Time Of Use Electricity Tariffs In NSW | Saving Money With Solar & Battery Storage

Saving Money With Solar & Battery Storage

Many people in NSW are noticing an increase in the cost of their energy bills these days despite the overabundance of energy being produced around Australia. Besides the skyrocketing base price of electricity, the other main reason for this counter-intuitive trend is that energy companies will often charge you extra during the peak bill period from 2pm to 8pm weekdays.

People are taking action to reduce their power bills. The most disruptive option is to shift your energy usage to off-peak electricity times, making the most of the lower tariffs overnight, but this drastic lifestyle change often isn’t easy to implement, especially if you are generally home during the evening and asleep at night.

This article will introduce you to a different way of thinking about time of use electricity tariffs in NSW and how you can use solar energy to your advantage, without changing the way you live.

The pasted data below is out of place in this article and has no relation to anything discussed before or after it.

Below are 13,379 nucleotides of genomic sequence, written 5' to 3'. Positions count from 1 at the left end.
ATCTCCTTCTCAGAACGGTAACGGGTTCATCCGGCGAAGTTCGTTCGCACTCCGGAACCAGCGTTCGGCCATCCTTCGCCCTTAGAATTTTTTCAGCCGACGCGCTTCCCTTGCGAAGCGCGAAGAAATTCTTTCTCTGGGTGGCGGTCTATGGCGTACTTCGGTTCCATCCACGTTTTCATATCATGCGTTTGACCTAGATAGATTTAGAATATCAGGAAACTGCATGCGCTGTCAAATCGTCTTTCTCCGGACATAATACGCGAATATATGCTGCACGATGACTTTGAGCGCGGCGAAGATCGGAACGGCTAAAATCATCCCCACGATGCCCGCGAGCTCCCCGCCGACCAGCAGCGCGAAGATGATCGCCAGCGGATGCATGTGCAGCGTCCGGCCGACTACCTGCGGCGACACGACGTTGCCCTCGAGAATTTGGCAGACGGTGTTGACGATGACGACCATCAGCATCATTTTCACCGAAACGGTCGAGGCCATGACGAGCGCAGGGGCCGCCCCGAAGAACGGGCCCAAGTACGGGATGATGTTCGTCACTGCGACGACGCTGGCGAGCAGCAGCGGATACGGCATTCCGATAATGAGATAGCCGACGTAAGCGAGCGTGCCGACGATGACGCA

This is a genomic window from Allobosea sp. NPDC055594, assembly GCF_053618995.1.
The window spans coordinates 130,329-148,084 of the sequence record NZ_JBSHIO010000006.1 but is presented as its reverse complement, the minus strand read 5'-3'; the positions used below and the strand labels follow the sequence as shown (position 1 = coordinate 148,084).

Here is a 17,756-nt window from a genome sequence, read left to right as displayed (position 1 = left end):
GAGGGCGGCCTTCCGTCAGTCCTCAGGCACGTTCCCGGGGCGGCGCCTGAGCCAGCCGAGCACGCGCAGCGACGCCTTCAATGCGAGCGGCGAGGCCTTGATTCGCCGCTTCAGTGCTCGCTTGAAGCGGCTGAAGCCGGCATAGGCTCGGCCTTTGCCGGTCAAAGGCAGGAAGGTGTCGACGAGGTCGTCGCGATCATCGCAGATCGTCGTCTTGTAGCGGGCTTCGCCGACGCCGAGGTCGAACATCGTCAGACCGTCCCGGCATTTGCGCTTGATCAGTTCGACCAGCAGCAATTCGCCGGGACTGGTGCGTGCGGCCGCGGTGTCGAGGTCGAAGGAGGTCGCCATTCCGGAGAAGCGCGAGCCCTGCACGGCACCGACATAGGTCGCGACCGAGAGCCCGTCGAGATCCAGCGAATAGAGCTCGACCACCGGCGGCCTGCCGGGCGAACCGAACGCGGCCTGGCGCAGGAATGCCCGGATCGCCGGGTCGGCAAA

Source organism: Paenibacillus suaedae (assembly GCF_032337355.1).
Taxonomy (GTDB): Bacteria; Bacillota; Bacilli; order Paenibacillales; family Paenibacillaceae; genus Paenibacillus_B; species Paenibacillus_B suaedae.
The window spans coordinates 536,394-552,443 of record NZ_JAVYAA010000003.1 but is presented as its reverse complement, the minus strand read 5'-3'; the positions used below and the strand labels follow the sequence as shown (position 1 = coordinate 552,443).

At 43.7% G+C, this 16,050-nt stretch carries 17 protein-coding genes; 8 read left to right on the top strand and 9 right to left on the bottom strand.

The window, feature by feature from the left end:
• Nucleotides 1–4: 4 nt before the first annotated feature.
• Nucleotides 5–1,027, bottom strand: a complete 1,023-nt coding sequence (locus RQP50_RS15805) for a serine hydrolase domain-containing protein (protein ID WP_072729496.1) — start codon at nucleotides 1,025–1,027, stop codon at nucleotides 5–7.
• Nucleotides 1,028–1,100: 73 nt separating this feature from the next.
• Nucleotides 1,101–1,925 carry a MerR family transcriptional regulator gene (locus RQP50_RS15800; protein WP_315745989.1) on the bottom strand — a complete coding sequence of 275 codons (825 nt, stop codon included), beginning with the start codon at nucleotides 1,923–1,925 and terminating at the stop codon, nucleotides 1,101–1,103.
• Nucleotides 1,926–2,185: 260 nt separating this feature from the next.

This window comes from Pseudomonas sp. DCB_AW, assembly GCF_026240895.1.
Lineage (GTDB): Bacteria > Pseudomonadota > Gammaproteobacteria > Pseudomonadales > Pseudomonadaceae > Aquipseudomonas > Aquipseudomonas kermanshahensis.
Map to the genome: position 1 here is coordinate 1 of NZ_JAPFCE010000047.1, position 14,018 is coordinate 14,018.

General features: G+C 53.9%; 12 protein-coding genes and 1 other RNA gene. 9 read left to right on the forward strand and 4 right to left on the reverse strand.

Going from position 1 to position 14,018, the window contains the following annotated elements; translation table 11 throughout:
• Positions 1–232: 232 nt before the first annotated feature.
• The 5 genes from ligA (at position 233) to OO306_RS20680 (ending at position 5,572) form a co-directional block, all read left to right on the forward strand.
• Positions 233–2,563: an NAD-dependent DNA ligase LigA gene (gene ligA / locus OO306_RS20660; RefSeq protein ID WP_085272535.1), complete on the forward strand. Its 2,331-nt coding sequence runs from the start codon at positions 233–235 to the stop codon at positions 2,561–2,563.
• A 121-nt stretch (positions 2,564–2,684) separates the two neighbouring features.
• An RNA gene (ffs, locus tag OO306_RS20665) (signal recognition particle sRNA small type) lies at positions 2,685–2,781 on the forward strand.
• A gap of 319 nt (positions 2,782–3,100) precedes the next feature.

Making the decision to lower your energy bill with a  solar power system, or an integrated solar & storage system will help you moderate your energy bills during the time when electricity companies are charging high premiums, in many cases more than 50 cents per kWh, which is one of the highest energy tariffs in the developed world.

By installing solar power, not only will you be lowering your power bills, you will also help the environment by running your home almost entirely on clean solar power from the sun.

Time of use tariffs – understanding your power bill